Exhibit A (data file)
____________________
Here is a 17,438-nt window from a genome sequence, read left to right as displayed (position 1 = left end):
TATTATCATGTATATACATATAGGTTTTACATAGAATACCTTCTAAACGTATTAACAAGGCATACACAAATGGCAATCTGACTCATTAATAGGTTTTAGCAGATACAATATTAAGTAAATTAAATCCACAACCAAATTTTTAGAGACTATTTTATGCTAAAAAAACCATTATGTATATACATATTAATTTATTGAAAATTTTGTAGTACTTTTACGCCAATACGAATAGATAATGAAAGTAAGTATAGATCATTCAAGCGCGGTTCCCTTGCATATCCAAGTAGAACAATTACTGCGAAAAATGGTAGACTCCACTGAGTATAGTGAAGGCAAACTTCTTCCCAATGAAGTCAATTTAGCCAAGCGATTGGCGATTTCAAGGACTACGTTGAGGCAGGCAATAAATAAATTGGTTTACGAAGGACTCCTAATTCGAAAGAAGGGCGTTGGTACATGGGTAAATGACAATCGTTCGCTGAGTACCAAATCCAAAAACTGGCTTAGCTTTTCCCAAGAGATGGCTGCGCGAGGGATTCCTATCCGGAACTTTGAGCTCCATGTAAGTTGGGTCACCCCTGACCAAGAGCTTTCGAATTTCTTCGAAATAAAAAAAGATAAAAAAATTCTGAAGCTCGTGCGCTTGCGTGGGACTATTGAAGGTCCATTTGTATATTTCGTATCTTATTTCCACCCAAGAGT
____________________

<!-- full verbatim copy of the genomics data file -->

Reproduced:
Here is a 17,438-nt window from a genome sequence, read left to right as displayed (position 1 = left end):
TATTATCATGTATATACATATAGGTTTTACATAGAATACCTTCTAAACGTATTAACAAGGCATACACAAATGGCAATCTGACTCATTAATAGGTTTTAGCAGATACAATATTAAGTAAATTAAATCCACAACCAAATTTTTAGAGACTATTTTATGCTAAAAAAACCATTATGTATATACATATTAATTTATTGAAAATTTTGTAGTACTTTTACGCCAATACGAATAGATAATGAAAGTAAGTATAGATCATTCAAGCGCGGTTCCCTTGCATATCCAAGTAGAACAATTACTGCGAAAAATGGTAGACTCCACTGAGTATAGTGAAGGCAAACTTCTTCCCAATGAAGTCAATTTAGCCAAGCGATTGGCGATTTCAAGGACTACGTTGAGGCAGGCAATAAATAAATTGGTTTACGAAGGACTCCTAATTCGAAAGAAGGGCGTTGGTACATGGGTAAATGACAATCGTTCGCTGAGTACCAAATCCAAAAACTGGCTTAGCTTTTCCCAAGAGATGGCTGCGCGAGGGATTCCTATCCGGAACTTTGAGCTCCATGTAAGTTGGGTCACCCCTGACCAAGAGCTTTCGAATTTCTTCGAAATAAAAAAAGATAAAAAAATTCTGAAGCTCGTGCGCTTGCGTGGGACTATTGAAGGTCCATTTGTATATTTCGTATCTTATTTCCACCCAAGAGT